[Flac-dev] Idea to possibly improve flac?

Brian Waters brianmwaters at gmail.com
Fri Jan 7 14:32:42 PST 2011

I actually agree with pretty much everything Brian just said.

To add to that though, I'd say that mp3-to-FLAC transcodes are a very
real problem for, shall we say, illegitimate sources of material. (And
that is a totally legitimate thing, in and of itself... er, what?)

- BW

On Fri, Jan 7, 2011 at 5:22 PM, Brian Willoughby <brianw at sounds.wa.com> wrote:
> First of all, I am not aware of any official source of FLAC files
> that provide MP3 sourced data.  I meticulously check the music I
> purchase, especially when it is 24/48 or 24/96 material, because this
> is new technology, and sometimes people get it wrong.
> However, you should be aware that many modern producers use software
> to create their music, and when the software stores sound clips in
> MP3 format, what you end up with is music that sometimes looks like
> MP3.  I recently purchased a second release of an old download from
> an artist who has his material re-mastered.  Since he made such a big
> deal about the re-mastering, I took a close look at the quality.  For
> some reason, the second track looked like an MP3 source, but I'm sure
> it just has to do with the software that was used to create the music
> originally.
> In other words, if you try to shut down the FLAC encoder based on an
> FFT, you might have a lot of false triggers!
> I purchase a great deal of music, exclusively in FLAC format.  I
> purchase from LINN Records, Bleep.com, Warp Records, and also
> directly from artists like Nine Inch Nails who provide FLAC files.  I
> have never seen anyone provide MP3 quality.
> For that matter, OggFLAC seems to be a format that has never been
> used.  Ever.  I have simply never come across a legitimate source of
> music for purchasing which used the OggFLAC format.  I have seen FLAC
> come and go and come back again.
> Various online record labels started out with FLAC for bandwidth
> reasons.  Then they seemed to switch over to WAV as bandwidth became
> less of an issue, and I assume that their customers were confused by
> FLAC because of the lack of support in iTunes and other highly
> popular players.  Meanwhile, hardware such as the Sound Devices 700
> Series, the Squeezebox, and many other professional products has
> started with FLAC and stuck with it.  The sites who switched to WAV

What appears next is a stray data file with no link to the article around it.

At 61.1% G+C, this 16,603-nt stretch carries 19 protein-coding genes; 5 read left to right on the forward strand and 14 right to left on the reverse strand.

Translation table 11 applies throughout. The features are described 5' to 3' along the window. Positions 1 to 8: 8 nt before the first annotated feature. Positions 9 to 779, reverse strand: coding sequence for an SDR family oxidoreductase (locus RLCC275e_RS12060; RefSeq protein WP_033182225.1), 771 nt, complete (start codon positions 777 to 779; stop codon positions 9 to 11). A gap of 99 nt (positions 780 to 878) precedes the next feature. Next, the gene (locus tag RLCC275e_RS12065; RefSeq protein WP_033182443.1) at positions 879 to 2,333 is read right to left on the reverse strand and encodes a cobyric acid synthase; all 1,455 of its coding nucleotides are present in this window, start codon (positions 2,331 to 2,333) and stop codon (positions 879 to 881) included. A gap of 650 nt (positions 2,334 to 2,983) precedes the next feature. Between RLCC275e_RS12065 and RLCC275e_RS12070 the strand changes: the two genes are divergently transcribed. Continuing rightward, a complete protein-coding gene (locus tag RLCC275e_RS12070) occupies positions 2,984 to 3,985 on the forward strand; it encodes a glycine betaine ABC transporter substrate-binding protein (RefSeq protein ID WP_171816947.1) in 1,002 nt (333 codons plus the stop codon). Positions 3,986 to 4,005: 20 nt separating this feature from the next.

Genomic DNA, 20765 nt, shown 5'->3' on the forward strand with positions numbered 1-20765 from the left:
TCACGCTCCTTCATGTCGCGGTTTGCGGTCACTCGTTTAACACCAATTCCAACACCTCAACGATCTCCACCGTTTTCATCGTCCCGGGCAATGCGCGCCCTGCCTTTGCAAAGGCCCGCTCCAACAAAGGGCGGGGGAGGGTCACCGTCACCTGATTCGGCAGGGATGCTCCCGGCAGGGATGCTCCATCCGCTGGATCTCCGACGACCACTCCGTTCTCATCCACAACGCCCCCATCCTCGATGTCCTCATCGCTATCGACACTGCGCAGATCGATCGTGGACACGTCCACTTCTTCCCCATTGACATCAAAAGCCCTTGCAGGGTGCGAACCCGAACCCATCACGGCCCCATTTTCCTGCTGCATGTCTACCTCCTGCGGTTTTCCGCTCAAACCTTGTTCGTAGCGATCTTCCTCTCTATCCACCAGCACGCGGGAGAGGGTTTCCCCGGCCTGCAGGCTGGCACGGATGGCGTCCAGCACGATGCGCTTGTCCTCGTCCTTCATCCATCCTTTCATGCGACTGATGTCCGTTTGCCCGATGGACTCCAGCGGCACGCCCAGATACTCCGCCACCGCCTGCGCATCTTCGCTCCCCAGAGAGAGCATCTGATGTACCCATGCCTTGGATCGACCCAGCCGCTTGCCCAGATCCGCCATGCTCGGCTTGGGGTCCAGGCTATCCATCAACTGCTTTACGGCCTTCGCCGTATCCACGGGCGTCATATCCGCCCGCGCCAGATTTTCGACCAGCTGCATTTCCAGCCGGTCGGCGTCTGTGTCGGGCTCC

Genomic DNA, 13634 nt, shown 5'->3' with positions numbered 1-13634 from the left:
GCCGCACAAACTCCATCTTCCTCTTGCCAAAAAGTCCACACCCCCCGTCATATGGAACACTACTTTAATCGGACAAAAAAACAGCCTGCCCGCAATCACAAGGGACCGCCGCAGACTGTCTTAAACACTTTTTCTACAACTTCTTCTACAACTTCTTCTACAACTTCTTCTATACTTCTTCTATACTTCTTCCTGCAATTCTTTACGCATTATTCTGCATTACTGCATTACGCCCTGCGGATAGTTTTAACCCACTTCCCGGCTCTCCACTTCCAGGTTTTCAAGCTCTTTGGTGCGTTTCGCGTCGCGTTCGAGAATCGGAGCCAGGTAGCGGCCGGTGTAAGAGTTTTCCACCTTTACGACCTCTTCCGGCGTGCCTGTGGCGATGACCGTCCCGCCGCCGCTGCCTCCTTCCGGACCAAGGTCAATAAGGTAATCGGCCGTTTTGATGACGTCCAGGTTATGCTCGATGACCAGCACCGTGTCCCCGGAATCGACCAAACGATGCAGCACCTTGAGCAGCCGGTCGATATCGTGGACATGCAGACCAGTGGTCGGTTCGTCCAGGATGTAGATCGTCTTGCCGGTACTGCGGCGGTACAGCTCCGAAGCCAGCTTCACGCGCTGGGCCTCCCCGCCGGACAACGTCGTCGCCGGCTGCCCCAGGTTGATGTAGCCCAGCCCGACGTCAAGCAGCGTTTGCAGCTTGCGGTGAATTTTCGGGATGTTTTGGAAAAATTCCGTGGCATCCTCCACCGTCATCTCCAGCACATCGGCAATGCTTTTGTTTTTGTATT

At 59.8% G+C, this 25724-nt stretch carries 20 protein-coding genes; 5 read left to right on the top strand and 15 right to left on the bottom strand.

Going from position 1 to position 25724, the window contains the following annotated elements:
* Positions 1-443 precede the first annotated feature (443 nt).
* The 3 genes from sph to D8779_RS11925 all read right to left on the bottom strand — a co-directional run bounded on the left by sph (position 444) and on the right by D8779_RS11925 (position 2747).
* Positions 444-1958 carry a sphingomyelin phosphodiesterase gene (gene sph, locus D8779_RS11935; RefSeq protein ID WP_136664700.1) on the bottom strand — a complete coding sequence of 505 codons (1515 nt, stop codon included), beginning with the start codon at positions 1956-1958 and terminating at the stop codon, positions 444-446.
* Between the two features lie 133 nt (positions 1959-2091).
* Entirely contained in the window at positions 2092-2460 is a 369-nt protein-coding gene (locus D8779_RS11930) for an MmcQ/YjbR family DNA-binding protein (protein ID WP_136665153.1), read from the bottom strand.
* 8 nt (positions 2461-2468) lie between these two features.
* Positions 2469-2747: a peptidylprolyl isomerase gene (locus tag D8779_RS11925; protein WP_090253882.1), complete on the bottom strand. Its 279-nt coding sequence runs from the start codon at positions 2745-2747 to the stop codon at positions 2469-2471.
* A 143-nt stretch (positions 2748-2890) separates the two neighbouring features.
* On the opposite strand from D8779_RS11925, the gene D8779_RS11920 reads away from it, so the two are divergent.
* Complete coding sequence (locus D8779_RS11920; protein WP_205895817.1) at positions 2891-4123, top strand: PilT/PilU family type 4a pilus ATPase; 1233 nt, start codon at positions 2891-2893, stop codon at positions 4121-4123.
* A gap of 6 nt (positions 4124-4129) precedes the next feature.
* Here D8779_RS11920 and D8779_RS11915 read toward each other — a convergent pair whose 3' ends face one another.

> are now bringing back FLAC, but none of them have ever used OggFLAC.
> Finally, I think that people who are not embedded firmware developers
> do not understand why the FLAC sources have stopped changing.  What
> we have here is a rare case of a professional set of sources which do
> not have bugs, and which represents a solid standard that does not
> need changing.  People are selling hardware devices in droves, and
> they cannot afford to change their firmware every time some random
> change happens in the FLAC source.  It's actually way better that
> FLAC is not changing.
> Even when Apple came out with ALAC, their version of FLAC, I noticed
> that they could not consistently beat FLAC on coding speed and file
> size.  Some audio turns out smaller with ALAC, other audio turns out
> smaller with FLAC.  Overall, the average performance is identical.
> Apple hired some of the most amazing geniuses of physics to design
> ALAC, and if they can't beat the performance of FLAC in all
> situations, then what makes you think there is any reason to make a
> single change to the FLAC sources?
> While I'm writing, I also want to respond to the question about how
> to change FLAC so that all of the third party tools pick up the
> change.  Well, I don't think that is possible.  Many tools run the
> command-line flac utility behind the scenes.  Others use the FLAC
> library directly.  The problem is that both of them often run with
> out of date versions of the FLAC code, so no matter which way they
> incorporate the official FLAC sources, you cannot make them update to
> your anti-MP3 version.
> On that last note, I want to encourage you to experiment and have fun
> trying to create an MP3 detector that could warn users about quality
> issues.  However, I believe it is extremely unlikely that you would
> ever be successful in getting your code into the official FLAC
> sources.  This kind of change has nothing to do with the official
> FLAC format, and thus I doubt there would be any professional
> interest in changing things just for the sake of change or "newness."
> Brian Willoughby
> Sound Consultinf
> On Jan 7, 2011, at 12:56, David Richards wrote:
>> Its really sad to hear thats happening but even more sad is the fact
>> that flac is becoming a very common format for music on the interweb
>> whilst at the same time the development has ceased. I've found some
>> severe issues with OggFLAC that essentially make it a useless format
>> for streaming, no one cared.
>> On Fri, Jan 7, 2011 at 3:42 PM, Jørgen Vigdal <jorgen at anion.no> wrote:
>>> Due to the fact that more and more users increasingly use MP3 <
>>> 320kbps as
>>> their source for encoding music, and publish it as flac files, I
>>> suggest
>>> that something is done in the flac encoder to possible avoid this.
>>> My idea is kinda easy/stupid, but might work;
>>> Implement a function that use a FFT to check if the input has
>>> frequencies >
>>> 16kHz, and informs the user that the file would not be encoded
>>> unless a
>>> -force parameter is specified (or at least ask the user if he or
>>> she want to
>>> do this :) )
>>> Hopefully, this will reduce the number of files released on the
>>> internet,
>>> re-encoded from a lossy file format. Unfortunately, many users
>>> avoid using
>>> flac, because they think the encoder is lossy due to the poor
>>> sound on some
>>> files released.
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